Investigators eventually found Ross’ room at the Good Samaritan Mission, a homeless shelter at Ord Street and San Fernando near the Plaza, but there were no stolen items or any other evidence that he had been committing burglaries. Police also learned that he had been employed at one time at Pacific Carriage Works, 122 S. San Pedro.

May was sent home to 2139½ S. Los Angeles St. to recover, but the wound became infected and he returned to the hospital. Doctors were unable to locate the bullet and May died Feb. 28, 1907, with his wife and two brothers at his side.

The Times says he “expressed remorse that it had been necessary for the officers to shoot the man, but he said it was a case of kill or be killed.â€Â

As a National Guard member and a veteran who had served in the Philippines during the Spanish-American War, May was given military honors in a funeral at Pierce Bros. Mortuary at Flower and 8th Street. A funeral procession consisting of police officers and National Guard troops escorted his casket to 1st Street and Spring, where they boarded streetcars for the interment at Evergreen Cemetery.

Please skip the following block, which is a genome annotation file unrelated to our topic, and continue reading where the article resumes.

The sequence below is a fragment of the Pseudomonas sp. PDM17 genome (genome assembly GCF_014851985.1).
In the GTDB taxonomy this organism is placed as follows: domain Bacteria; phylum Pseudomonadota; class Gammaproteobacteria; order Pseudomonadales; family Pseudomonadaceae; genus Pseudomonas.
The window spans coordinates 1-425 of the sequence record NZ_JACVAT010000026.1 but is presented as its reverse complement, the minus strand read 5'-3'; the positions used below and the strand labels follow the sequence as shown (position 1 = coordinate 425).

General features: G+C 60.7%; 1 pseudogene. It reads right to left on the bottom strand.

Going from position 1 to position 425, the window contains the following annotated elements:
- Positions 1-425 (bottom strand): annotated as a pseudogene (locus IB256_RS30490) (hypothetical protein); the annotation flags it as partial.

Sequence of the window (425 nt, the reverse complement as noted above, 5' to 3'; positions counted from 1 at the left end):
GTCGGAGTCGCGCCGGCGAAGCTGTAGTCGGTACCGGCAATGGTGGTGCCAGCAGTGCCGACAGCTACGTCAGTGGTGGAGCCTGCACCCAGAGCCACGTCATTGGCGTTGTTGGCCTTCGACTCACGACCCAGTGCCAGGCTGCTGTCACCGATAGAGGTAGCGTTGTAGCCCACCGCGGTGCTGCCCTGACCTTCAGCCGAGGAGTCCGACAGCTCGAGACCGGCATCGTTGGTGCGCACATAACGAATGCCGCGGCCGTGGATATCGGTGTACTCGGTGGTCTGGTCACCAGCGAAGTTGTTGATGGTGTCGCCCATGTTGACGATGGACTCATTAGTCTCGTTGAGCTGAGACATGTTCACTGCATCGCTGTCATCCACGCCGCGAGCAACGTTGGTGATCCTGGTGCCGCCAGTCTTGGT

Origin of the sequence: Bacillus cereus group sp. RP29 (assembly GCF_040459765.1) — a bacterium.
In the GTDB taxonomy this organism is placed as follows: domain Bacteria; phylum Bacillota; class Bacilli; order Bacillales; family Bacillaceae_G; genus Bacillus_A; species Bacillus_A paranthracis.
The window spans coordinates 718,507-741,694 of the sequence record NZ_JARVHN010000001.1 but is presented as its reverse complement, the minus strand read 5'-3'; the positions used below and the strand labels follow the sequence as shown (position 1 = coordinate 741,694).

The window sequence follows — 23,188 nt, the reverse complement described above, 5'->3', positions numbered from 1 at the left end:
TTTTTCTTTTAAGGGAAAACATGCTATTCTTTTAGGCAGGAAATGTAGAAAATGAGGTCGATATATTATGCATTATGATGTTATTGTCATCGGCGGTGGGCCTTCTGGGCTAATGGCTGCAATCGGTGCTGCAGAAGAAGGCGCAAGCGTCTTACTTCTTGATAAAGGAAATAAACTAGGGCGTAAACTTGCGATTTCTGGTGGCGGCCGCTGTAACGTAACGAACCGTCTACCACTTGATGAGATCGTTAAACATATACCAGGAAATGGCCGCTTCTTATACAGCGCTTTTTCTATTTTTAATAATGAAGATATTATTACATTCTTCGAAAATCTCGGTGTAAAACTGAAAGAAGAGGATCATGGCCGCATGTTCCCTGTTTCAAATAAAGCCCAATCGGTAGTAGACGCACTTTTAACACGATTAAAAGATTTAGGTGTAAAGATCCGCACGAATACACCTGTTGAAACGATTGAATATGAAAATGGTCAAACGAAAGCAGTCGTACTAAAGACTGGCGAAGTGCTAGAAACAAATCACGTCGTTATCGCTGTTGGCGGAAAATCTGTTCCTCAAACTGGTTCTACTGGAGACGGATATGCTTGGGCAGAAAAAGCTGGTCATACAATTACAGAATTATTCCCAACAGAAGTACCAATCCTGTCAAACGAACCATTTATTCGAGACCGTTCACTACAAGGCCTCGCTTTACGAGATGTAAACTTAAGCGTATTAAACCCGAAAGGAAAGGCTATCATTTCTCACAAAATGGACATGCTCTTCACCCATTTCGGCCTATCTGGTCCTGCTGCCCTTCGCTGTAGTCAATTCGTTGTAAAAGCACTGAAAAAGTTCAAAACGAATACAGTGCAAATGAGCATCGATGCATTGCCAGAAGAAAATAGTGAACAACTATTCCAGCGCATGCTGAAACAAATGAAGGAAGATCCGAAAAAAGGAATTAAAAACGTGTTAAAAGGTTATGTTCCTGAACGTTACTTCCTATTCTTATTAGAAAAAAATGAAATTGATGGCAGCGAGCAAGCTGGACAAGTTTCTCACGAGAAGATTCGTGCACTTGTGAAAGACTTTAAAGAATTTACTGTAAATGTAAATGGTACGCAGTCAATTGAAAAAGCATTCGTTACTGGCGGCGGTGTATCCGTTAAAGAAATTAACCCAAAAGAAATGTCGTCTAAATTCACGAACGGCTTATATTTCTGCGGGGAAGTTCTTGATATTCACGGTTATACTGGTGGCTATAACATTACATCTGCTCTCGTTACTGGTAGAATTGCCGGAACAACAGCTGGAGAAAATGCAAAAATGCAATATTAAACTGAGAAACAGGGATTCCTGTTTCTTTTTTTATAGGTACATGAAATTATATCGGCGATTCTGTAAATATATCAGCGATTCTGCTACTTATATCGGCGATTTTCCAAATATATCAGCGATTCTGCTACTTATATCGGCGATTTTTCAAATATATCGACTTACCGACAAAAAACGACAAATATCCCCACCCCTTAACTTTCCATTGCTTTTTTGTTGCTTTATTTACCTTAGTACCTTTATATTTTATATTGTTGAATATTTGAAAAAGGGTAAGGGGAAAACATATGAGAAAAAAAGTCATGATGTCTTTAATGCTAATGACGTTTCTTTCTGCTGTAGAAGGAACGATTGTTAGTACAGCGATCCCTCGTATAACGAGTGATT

Lmharnisch.com
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E-mail: lmharnisch (AT) gmail.com




On the Frontiers of Medicine

Jan. 11, 1907
Los Angeles

A woman living on a hog ranch near the Santa Fe railroad crossing over the Los Angeles River contacted police after seeing dismembered human bodies in the old dumping ground near George Street.